In his own loving way, after punching holes in our juvenile attempts at defence, he ended the lecture on a high note by telling us in Kiswahili, wanangu, nikiwapa kidole msichukue mkono mzima. In English it may roughly translate into “my children, when I offer you a finger do not go for the whole arm”.
I shall not divulge details of our mischief here lest I get into trouble with my senior siblings. But the moral of the story is that one should learn to appreciate whatever little is given to them, especially when they have not earned it. Here I am now appreciating
everything I have been blessed with.
I thank the Almighty for just being alive, considering all the things I have had to go through lately. I also thank all those who had shown better character than that of my own and expressed concern for my welfare. After the brief moment of sentimentalities, I cannot help but note that it had been a week of its fair share of twists and turns.
This week president Jakaya Kikwete appointed three Members of Parliament. And just a day later he reshuffled the cabinet. If we deserved it or not, one may never come to know for certain. Still, if my opinion matters, I commend the president for his decision to reshuffle the cabinet. It has been a longer time coming.
Most importantly, I commend the president for driving the point home, that a minister being shown the exit door is only a political statement. From now on technocrats too will be shown the door. One former cabinet minister labelled himself in Parliament a sacrificial goat.
In politics sacrifices are an order of the day. People and names will come and go, the institution will remain, so as I profusely commend the president, we feel sorry for those who had to bite the dust, but I doubt if our hearts as Tanzanians are actually
bleeding for them. In fact, we will get some good night sleep just fine. In all honesty, we are a victim of our own devices.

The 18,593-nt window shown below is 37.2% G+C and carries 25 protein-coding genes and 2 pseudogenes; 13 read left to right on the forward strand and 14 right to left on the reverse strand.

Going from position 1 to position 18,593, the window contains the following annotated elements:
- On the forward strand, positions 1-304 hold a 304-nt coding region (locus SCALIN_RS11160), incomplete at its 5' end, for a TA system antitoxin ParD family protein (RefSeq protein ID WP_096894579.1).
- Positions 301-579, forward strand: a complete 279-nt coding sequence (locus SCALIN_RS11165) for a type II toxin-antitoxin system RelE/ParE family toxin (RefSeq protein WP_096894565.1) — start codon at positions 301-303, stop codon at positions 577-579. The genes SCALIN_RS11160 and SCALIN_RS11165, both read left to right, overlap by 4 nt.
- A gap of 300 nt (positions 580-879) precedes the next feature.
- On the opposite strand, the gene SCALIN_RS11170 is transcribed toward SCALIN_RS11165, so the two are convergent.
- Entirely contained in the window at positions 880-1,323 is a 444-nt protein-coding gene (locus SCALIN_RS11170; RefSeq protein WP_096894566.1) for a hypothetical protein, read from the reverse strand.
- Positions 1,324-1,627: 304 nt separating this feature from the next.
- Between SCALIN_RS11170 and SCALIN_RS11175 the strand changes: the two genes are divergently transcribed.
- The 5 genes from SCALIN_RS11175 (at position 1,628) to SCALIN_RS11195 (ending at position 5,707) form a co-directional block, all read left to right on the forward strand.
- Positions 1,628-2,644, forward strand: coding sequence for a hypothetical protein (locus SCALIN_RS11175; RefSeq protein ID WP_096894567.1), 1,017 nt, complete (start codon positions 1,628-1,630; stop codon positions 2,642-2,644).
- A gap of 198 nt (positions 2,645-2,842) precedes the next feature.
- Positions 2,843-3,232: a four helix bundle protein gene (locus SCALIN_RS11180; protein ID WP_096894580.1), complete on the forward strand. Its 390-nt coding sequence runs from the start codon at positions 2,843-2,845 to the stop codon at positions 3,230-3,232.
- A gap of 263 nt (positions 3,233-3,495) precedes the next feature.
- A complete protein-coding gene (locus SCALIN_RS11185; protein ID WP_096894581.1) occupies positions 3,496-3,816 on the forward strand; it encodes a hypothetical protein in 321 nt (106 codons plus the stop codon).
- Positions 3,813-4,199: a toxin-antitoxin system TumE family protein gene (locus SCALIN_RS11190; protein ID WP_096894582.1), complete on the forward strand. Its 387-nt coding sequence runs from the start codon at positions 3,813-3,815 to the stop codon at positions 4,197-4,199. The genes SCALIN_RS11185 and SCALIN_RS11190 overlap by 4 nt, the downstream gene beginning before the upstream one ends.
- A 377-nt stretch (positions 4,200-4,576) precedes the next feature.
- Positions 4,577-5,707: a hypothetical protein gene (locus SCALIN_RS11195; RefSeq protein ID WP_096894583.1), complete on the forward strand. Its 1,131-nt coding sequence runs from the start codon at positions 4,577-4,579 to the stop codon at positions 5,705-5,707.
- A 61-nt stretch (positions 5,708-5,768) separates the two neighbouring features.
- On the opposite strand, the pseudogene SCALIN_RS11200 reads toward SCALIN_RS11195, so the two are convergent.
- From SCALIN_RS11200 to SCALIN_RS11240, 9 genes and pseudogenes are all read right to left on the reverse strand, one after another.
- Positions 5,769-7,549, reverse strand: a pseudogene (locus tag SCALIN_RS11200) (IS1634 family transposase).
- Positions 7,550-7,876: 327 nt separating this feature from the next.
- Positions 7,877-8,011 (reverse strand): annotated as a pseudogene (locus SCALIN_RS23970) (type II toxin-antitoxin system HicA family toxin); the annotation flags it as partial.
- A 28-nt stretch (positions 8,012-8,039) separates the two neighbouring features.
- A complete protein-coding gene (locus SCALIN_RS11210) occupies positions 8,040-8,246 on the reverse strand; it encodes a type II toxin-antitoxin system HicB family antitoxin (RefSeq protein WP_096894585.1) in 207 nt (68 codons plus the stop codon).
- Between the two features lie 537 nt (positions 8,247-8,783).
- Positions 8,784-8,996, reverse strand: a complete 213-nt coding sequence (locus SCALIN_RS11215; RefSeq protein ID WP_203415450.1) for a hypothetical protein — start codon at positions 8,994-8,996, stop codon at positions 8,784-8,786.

The sickness that is ruining us is corruption; all other failures are just symptoms. Tanzania has had countless ministers since independence and yet progress is still wanting. Naturally, we have had to make strides since then because that’s what governments are supposed to do for their people.
But it is also evident that individuals have made far major leaps than the nation in questionable fashion. How one can remain contented after amassing wealth while denying her nieces and nephews upcountry decent social services beats me, but we are humans, we are capable of anything.
We should be thankful that God Almighty did not assign a Tanzanian to supply the air that we breathe for free. Those who would have failed to grease the supplier’s hands would certainly have not lived. And we would have coined a new terminology, something like “povercide”, for we certainly would have been decimated due to our poverty. Corruption is so rife that it is not only confined to the public sector.
A change of guard in terms of reshuffling cabinet ministers is no longer a cure. Our illness has metamorphosed into some very chronic disease for aesthetic treatment. There is some kind of systematic patronage that makes it very difficult for people with the best interests at heart for this nation to succeed in transforming our society for the better.
Perhaps we could start with ending that. Academic merit alone should not be looked at as a factor when recruiting civil servants. An individual’s integrity and moral and ethical issues should not be overlooked. How is it that public servants get to have so much wealth and property in so short a time after employment and there are no eyebrows raised? This alone is a manifestation of intractable corruption in our society. You can steal but just don’t get caught, heck, that’s what everyone does.
That’s the attitude. And when the hens come home to roost, they want the public to feel sorry for them. They look so pathetic when dragged to court but that never seem to us justice, we want the loot back. Because after all is said and done, how does any ordinary Tanzanian benefit from any changes if people continue embezzling public funds?
We were eagerly waiting for the changes, and now that they have happened, we still go to bed hungry. But we are not angry; we just want the loot back, please.